I believe that most companies fail to capture powerful insights that should be acquired from the sales process. The opportunity is often squandered, largely because what’s learned after you win or lose a sale isn’t shared beyond a salesperson or the sales leader.
Understandably, most sales teams are laser-focused on generating revenue by closing deals, and they can’t afford to be distracted. Their very livelihood depends on them keeping their eyes on the prize. But if closing more deals is the goal, then executives should not only welcome a deeper understanding of why deals are won or lost, they should demand it.
Bottom line – it simply doesn’t make sense to waste this immense learning opportunity.
How to Improve Sales Performance
As the founder of Satrix Solutions, I’ve had the opportunity to speak with many executives since our inception 10 years ago. I’m often surprised to learn how few companies capitalize on what I believe is a veritable treasure trove of actionable insights that can (and SHOULD) drive the business forward.
In this blog series, I will detail the information I feel every company should strive to gather from the sales process, how it should be acquired, who in the organization should be leveraging it, and – importantly – the benefits your business will experience by systematically incorporating this feedback into your decision-making process.
Valuable Business Insights from The Sales Process
Let’s begin with the wealth of knowledge that can be obtained. First, I think we can all agree that the evaluation process a potential customer goes through varies greatly. But, consider a common scenario, whereby the prospect conducts a request for proposal (RFP), culls down a broad list of potential vendors to the 3 or 5 they feel have the best offering, then works through an in-person pitch, demo, proof of concept, pilot, etc. before selecting a winner.
In this situation, the buyer likely has a scorecard of some kind, with weightings or grades they’ve assigned your company and your competitors across a range of considerations. Assuming you made the final round, they’ve reviewed your RFP response, spent time with your team, evaluated your product or service, assessed your advantages, listened to you highlight your differentiators, compared your pricing to others, likely spoken with other customers, and probably asked their colleagues for their recommendations.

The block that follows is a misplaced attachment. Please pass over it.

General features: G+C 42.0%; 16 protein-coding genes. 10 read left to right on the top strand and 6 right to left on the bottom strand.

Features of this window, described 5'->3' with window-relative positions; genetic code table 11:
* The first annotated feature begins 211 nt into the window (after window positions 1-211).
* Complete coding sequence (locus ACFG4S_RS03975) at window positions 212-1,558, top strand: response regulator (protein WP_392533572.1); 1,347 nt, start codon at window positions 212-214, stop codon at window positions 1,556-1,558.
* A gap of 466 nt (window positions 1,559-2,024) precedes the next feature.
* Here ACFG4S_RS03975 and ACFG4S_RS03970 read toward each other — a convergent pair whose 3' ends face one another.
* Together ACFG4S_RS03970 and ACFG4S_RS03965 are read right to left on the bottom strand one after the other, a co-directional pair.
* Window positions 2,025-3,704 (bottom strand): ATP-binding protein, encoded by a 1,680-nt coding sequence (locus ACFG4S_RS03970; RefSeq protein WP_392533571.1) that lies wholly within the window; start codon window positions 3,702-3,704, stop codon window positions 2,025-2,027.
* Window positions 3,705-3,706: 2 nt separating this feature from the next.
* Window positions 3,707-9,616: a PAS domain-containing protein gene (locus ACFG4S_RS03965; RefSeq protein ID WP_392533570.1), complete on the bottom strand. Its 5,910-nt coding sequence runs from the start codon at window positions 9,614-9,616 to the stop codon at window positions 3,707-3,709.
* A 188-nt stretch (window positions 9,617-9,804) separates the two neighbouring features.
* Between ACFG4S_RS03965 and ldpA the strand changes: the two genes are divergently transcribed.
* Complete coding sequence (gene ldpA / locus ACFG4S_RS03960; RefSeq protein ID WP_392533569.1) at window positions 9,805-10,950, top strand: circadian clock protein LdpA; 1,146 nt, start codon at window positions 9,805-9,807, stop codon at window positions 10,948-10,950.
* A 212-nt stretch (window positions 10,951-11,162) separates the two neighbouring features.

Now, how valuable would it be for you to get your hands on this information?
If you were able to insert a thumb drive into the brain of the decision-maker(s) and export everything they learned from the exhaustive evaluation process, you would have a compelling competitive advantage, right?
What Factors Influence B2B Buying Decisions
Whether you ultimately won or lost the deal, acquiring insight into all of the decision drivers – what worked in your company’s favor, what worked against you, and what really didn’t factor into the final decision – that knowledge would be powerful.
Now, imagine exporting those same insights from a dozen potential buyers, or a hundred. You would now have access to prominent themes related to all the key ingredients in the evaluation and selection process. You would be able to gain a deeper understanding of important insights like:
- How your company is found or identified and included for consideration
- How your message and brand positioning is resonating with your target market
- How your product or service is perceived by your prospective buyers
- What your target audience considers to be your company’s competitive advantages or disadvantages
- How companies perceive the cost/value of your offering versus others
- How your sales team is viewed, and whether the salespeople and process helped or hurt your chances of closing the deal
- How your company is being talked about among potential buyers and other prominent voices (such as within venture capital, private equity or industry research firms)
- How those with the authority to buy from (or retain) your company see the competitive landscape changing
Win Your Next Sales Deal
And I’m really just scratching the surface. Imagine what you might do differently if you had access to this information on an ongoing basis. Having this knowledge at your fingertips would be immensely helpful when you are making decisions about how you refine your sales approach, how you position your company, how (and where) you market, how you invest, who you hire, train, retain, and so on.
So, how do you get your hands on all of this powerful information? Read part 2 in our series, How to Obtain Valuable Insight from the Sales Process.